• Unit and integration testing is bootstrapped (DI, Jest)

First, it allows fast and simple integration of the popular Bull package for queues.

For microservices development and communication, it has integrations with the most popular messaging brokers like Redis, Kafka, RabbitMQ, MQTT, NATS, and others.

Third, it promotes modular development, so it’s naturally easy for you to extract single units of work later in the project’s life cycle.

My next point is that it has great documentation and examples, which is always nice. You can be running your first distributed app in minutes.

And another thing I want to note is unit and integration testing is bootstrapped for you. It has DI for testing and all other powerful features of the Jest testing framework.

Now, let’s see how a simple queue can be created in NestJS.

Queues: adding the connection

First, you install the required dependencies with the following command:

npm install --save @nestjs/bull bull
npm install --save-dev @types/bull

Then you create a connection to Redis.

An example of Nest.js connection to Redis with Bull.

And finally, register a queue.

An example of Nest.js queue registering with Bull.

Queues: event producer injects a queue

An example of Nest.js emitting events with Bull.

Next, somewhere else in a service constructor, you type-hint your queue, and it gets injected by the Dependency Injection container — you now have full access to the queue and can start emitting events.

Queues: event consumer processes the queue

An example of Nest.js consuming events with Bull.

Somewhere in another module, you decorate your processor class with Processor() and Process() a minimal setup to have a queue system working.

You can have producers and consumers exist in one application or separately. They will be communicating via your message broker of choice.

Message provider connection starts with adding a client module connection. In this example, we have Redis transport and should provide Redis-specific connection options.

An example of Nest.js registering messaging client module with Redis.

The next step is to inject the client proxy interface into our producer service.

An example of Nest.js injecting messaging client modules into a service class.

Our options further are either SEND method or EMIT.

SEND is usually a synchronous action, similar to an HTTP request, but is abstracted by the framework to act via selected transport.

In the example below the accumulate() method response will not be sent to the client until the message is processed by the listener application.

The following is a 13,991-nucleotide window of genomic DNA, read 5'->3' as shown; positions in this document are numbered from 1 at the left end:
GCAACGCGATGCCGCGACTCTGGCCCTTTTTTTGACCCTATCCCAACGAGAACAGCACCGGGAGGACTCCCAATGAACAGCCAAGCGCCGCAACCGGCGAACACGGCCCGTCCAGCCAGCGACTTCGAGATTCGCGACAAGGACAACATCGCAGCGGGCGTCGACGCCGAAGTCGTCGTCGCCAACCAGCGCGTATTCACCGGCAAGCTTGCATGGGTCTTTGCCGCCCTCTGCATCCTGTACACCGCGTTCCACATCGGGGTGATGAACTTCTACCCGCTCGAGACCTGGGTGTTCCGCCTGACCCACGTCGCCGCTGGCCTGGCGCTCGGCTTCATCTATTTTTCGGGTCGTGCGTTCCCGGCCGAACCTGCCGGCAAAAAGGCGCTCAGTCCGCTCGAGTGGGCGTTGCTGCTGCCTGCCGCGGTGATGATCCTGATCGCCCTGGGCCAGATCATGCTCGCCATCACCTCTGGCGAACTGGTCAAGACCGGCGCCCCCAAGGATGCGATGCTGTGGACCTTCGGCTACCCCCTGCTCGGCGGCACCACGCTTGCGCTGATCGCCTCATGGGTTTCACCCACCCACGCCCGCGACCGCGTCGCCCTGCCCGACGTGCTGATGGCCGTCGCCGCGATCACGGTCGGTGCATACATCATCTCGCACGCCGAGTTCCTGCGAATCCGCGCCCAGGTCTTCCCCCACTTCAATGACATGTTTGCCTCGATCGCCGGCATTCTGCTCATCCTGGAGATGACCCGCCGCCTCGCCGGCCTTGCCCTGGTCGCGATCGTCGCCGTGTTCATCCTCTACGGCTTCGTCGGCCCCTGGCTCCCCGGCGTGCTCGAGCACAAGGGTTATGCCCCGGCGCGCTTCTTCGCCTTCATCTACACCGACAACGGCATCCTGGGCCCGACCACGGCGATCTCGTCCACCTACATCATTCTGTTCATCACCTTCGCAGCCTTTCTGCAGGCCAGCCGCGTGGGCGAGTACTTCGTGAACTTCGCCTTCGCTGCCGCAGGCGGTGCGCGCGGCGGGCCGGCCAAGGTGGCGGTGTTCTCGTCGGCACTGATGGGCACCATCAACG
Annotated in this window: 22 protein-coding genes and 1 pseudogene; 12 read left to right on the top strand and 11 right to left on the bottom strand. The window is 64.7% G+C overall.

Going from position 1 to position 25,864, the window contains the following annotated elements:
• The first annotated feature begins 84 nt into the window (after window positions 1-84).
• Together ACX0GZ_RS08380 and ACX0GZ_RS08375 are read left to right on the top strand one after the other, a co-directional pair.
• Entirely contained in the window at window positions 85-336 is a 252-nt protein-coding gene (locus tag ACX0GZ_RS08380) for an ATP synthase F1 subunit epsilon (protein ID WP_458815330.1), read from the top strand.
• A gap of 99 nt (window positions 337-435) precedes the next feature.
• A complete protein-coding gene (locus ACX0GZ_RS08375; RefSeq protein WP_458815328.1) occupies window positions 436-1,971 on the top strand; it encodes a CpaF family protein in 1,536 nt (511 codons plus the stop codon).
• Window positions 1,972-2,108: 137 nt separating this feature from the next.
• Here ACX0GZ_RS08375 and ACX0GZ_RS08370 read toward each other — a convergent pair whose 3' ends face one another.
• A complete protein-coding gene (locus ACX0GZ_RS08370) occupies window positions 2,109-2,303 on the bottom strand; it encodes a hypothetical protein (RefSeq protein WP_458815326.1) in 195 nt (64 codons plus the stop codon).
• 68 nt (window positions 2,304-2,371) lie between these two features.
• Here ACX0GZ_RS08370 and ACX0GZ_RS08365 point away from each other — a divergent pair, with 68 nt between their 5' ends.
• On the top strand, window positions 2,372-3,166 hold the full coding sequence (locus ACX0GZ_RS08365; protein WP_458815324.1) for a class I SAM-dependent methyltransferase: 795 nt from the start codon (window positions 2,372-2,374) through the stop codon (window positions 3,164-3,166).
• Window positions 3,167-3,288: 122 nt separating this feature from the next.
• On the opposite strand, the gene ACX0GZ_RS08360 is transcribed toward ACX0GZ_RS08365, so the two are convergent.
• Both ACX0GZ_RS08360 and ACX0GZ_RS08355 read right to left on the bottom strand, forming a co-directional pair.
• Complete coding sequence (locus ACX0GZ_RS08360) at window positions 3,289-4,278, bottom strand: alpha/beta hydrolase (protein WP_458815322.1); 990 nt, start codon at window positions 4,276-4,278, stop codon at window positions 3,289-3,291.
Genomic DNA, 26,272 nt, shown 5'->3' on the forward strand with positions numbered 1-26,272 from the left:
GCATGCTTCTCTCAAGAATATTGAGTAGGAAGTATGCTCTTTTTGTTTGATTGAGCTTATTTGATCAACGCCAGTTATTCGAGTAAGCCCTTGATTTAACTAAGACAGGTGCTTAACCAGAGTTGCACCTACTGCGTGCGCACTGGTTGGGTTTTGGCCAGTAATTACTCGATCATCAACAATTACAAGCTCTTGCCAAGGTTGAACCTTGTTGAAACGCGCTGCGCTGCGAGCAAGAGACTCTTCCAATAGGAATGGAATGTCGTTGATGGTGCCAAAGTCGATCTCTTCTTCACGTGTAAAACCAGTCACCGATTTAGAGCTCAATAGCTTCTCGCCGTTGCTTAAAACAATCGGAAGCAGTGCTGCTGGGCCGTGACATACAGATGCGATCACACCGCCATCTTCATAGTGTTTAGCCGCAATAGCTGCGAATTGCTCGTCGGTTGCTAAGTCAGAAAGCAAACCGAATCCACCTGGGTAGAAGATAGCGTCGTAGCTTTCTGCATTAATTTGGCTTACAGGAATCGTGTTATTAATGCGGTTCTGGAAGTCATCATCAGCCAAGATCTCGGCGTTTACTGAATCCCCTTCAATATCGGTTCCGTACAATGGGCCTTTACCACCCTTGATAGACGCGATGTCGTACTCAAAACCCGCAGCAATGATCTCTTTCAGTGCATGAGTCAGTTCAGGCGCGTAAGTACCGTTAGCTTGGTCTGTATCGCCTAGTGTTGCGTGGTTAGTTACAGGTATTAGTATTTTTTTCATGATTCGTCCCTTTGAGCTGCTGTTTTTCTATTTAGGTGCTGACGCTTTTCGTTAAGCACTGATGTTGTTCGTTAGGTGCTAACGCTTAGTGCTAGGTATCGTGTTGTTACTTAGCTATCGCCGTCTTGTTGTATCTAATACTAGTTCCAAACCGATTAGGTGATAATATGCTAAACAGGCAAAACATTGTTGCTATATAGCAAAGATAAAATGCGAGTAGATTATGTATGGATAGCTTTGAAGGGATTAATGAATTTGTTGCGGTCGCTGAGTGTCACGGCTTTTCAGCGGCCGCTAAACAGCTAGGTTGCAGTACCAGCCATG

An example of Nest.js sending messages to remote service via a messaging broker.

EMIT command is an asynchronous workflow start, it will act as fire and forget OR in some transports, this will act as a durable queue event. This will depend on the transport chosen and its configuration.

An example of Nest.js emitting messages to remote service via a messaging broker.

SEND and EMIT patterns have slightly different use cases on the CONSUMER side. Let’s see.

MessagePattern decorator is only for sync-alike methods (produced with the SEND command) and can only be used inside a controller-decorated class.

So we expect some response to the request received via our messaging protocol.

An example of Nest.js responding to remote service via a messaging broker.

On the other hand, EventPattern decorator can be used in any custom class of your application and will listen to events produced on the same queue OR event bus, and it does not expect our application to return something.

An example of Nest.js processing a message from a remote service via a messaging broker.

This setup is similar to other messaging brokers. And if it’s something custom, you can still use a DI container and create a custom event subsystem provider with Nest.js interfaces.

MQTT and NATS examples of consumers for Nest.js.
RabbitMQ and Kafka examples of consumers for Nest.js.

This is how easy it is to integrate with most common messaging brokers using Nest.js abstractions.

Available at the following GitHub.

In this section, I will review a part of a real application (simplified, of course). You can get the source code at my GitHub page to follow along or try it out later. I will demonstrate how properly designed EDA can face challenges and how we can quickly resolve them with the framework’s tools.

Let’s first do a quick overview. Our expected workflow is like this:

Nest.js event-driven application demo overview.

We have an action that has happened in our API gateway, and it touches the trade service, which emits an event.

This event goes to the queue or event bus. And then, we have four other services listening to it and processing it.

To observe how this application performs, I use a side application which is my “channel monitor.” This is a powerful pattern to improve observability and can help automate scaling up and down based on channel metrics.

Nest.js event-driven application with channel monitor demo overview.